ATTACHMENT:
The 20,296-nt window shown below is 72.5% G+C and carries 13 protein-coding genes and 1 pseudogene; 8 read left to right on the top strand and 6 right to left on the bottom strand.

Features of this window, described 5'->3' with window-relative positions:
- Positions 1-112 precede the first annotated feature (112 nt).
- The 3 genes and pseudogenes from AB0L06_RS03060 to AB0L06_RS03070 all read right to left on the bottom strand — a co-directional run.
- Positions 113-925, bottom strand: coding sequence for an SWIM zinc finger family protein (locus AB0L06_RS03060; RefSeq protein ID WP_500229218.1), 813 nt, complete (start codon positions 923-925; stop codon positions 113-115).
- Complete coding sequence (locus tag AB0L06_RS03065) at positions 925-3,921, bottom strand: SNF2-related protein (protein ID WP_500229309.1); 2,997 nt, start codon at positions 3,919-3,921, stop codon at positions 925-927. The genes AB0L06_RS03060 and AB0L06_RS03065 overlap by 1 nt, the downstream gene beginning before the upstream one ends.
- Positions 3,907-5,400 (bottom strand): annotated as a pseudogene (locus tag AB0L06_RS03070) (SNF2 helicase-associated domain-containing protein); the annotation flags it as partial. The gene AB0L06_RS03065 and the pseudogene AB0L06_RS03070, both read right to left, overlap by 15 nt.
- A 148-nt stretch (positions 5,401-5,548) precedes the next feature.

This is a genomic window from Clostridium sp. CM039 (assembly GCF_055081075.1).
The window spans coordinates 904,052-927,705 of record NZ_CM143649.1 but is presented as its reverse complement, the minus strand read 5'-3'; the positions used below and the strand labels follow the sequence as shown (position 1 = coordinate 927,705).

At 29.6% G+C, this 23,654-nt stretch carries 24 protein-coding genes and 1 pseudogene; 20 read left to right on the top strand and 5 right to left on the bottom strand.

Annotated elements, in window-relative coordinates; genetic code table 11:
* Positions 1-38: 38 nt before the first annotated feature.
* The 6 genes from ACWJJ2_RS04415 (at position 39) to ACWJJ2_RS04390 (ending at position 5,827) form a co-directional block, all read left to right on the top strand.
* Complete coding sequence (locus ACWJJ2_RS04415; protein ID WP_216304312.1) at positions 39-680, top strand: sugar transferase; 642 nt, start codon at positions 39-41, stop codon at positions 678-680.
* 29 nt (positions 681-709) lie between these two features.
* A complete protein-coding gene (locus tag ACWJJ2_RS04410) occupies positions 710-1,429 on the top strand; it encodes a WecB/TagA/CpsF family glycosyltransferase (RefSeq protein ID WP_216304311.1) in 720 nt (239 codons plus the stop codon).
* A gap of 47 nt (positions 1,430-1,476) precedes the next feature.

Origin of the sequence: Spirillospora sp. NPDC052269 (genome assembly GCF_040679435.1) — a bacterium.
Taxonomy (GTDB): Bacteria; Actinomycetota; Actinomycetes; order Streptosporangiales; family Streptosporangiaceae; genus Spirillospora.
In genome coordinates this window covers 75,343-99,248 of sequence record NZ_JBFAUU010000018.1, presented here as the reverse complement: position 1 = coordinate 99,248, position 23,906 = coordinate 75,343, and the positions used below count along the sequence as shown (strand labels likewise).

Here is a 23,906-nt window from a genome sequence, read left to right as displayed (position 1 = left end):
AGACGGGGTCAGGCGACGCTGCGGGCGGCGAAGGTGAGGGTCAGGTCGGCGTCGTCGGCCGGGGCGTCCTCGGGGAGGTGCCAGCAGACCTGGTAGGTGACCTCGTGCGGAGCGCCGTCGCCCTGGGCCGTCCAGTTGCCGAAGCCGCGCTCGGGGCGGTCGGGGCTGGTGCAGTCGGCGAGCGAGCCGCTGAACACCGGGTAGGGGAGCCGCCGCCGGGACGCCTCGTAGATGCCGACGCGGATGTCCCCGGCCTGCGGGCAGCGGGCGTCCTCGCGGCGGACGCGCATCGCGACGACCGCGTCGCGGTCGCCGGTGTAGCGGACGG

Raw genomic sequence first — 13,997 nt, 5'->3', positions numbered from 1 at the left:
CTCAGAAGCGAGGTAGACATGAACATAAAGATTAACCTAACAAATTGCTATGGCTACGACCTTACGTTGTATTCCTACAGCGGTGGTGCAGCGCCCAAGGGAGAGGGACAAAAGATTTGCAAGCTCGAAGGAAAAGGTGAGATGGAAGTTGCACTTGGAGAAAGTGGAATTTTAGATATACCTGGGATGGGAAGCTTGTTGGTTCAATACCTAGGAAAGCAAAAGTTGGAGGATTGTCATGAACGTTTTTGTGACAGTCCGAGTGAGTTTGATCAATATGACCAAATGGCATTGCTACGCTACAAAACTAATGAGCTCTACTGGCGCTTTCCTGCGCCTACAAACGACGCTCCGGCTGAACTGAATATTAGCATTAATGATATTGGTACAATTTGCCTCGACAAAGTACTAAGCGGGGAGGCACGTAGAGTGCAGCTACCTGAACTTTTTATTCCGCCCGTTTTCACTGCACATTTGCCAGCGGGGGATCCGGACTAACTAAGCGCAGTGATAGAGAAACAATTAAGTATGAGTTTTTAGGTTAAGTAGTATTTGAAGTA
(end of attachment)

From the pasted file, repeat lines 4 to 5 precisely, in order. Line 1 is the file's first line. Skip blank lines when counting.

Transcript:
- The 3 genes and pseudogenes from AB0L06_RS03060 to AB0L06_RS03070 all read right to left on the bottom strand — a co-directional run.
- Positions 113-925, bottom strand: coding sequence for an SWIM zinc finger family protein (locus AB0L06_RS03060; RefSeq protein ID WP_500229218.1), 813 nt, complete (start codon positions 923-925; stop codon positions 113-115).